Saturday, December 25, 2010

Films of Pedro Costa

Spotlight on Pedro Costa

I have previously mentioned my more than 3.5 year quest to track down the films of Pedro Costa. The need to discover his films only increased after reading a lot of written material about his filming methods both on the internet and in film magazines. Ofcourse, a lot of the material was generated after a retrospective of his work was shown in a few select North American cities from 2007-2008. The retrospective never made it out to my city so I had to play a waiting game before seeing something, anything, by him. Thankfully, the surfacing of a few Pedro films prevented a complete drought. In the fall of 2008 it was Casa da Lava and in 2009 it was Where Does Your Hidden Smile Lie? and O Sangue that wet my appetite. Now this year with the DVD release of the Fontainhas Trilogy, I can officially end the quest.

In addition to the Fontainhas films, I rewatched O Sangue to form a spotlight:

O Sangue (1989)
Ossos (1997)
In Vanda’s Room (2001)
Colossal Youth (2006)
Tarrafal (2007, Short film)
Rabbit Hunters (2007, Short film)

The beginning

It is hard to believe that O Sangue marked Costa's directorial debut. The film looks and feels like a work of an established master with every frame a work of art. The visuals of O Sangue are beautiful and the sound is hypnotic and dreamy. The opening moments take place in darkness and the sounds of a car stopping, a door slamming and footsteps usher the film to life. It is remarkable to see a first time director take such a bold approach to open his film. But that is Costa in a nutshell -- bold and willing to take risks.

Adrian Martin's essay included in the Second Run DVD of O Sangue is one of the best pieces of film criticism that I have ever read. Unfortunately, the full essay is not online but the following excerpt is a tasty introduction:

From the very first moments of his first feature Blood (O Sangue, 1989), Pedro Costa forces us to see something new and singular in cinema, rather than something generic and familiar. The black-and-white cinematography (by Wenders compatriot Martin Schâfer) in Blood pushes far beyond a fashionable effect of high contrast, and into something visionary: whites that burn, blacks that devour. Immediately, faces are disfigured, bodies deformed by this richly oneiric work on light, darkness, shadow and staging.

Carl Dreyer in Gertrud gave cinema something that Jacques Rivette (among others) celebrated: bodies that ‘disappear in the splice’, that live and die from shot to shot, thus pursuing a strange half-life in the interstices between reels, scenes, shots, even frames. Costa takes this poetic of light and shade, of appearance and disappearance – the poetic of Dreyer, Murnau, Tourneur – and radicalises it still further.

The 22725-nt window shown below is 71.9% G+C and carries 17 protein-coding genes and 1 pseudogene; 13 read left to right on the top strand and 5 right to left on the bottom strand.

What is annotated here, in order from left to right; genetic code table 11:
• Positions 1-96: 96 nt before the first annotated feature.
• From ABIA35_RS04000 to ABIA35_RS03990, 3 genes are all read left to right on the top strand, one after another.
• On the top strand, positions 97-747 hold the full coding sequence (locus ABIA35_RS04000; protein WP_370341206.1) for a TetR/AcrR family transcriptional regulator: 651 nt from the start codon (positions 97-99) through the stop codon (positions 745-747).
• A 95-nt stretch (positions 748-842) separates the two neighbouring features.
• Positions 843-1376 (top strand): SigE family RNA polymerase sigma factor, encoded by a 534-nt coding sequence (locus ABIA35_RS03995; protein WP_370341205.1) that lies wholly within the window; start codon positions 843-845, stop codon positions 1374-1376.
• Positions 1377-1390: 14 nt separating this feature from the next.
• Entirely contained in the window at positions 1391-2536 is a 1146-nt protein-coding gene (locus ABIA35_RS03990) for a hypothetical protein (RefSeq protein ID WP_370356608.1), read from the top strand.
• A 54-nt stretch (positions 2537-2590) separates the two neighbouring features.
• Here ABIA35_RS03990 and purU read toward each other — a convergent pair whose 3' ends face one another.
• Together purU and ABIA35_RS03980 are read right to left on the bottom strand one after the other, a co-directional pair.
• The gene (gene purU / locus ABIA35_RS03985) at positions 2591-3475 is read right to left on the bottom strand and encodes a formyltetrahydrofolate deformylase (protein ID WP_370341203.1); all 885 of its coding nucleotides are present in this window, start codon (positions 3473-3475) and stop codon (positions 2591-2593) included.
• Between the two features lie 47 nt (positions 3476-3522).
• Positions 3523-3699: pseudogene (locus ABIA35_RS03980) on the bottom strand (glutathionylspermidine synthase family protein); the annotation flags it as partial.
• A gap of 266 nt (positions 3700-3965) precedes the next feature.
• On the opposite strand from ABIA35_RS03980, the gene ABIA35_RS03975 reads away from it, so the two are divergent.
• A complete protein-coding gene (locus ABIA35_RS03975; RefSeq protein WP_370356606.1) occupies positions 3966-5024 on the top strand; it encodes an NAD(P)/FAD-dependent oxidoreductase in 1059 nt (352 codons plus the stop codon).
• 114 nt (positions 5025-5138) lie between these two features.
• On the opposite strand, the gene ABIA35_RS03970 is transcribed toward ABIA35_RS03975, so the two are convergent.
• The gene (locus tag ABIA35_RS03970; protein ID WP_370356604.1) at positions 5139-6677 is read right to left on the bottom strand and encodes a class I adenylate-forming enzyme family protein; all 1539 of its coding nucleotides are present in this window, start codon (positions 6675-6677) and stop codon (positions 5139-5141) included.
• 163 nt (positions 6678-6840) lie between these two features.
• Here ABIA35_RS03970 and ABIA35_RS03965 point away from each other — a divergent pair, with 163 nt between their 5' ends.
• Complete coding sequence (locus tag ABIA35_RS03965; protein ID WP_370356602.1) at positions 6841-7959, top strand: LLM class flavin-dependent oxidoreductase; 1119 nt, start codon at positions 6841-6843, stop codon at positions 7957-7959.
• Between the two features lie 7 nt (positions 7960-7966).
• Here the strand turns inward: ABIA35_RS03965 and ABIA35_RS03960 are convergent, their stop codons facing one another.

In Blood, there is a constant, trembling tension: when a scene ends, when a door closes, when a back is turned to camera, will the character we are looking at ever return? People disappear in the splices, a sickly father dies between scenes, transforming in an instant from speaking and (barely) breathing body to heavy corpse.

Blood is a special first feature – the first features of not-yet auteurs themselves forming a particular cinematic genre, especially in retrospect. Perhaps it was from Huillet and Straub’s Class Relations that Costa learnt the priceless lesson of screen fiction, worthy of Sam Fuller: start the piece instantly, with a gaze, a gesture, a movement, some displacement of air and energy, something dropped like a heavy stone to shatter the calm of pre-fiction equilibrium. To set the motor of the intrigue going – even if that intrigue will be so shadowy, so shrouded in questions that go to the very heart of its status as a depiction of the real. So Blood begins sharply, after the sound (under the black screen) of a car stopping, a door slamming, footsteps: a young man has his face slapped. Cut (in a stark reverse-field, down an endless road in the wilderness) to an older man, the father. Then back to the young man: “Do what you want with me.” The father picks up his suitcase (insert shot) and begins to walk off … The beginning of Colossal Youth also announces, in just this way, its immortal story: bags thrown out a window, a perfect image (reminiscent, on a Surrealist plane, of the suitcases thrown into rooms through absent windows, the sign of a ceaseless moving on and moving in, in Ruiz’s City of Pirates) of dispossession, of beings restlessly on the move from the moment they begin to exist in the image.

Michael Guillen's website is once again an essential stop about the film.

Away to Fontainhas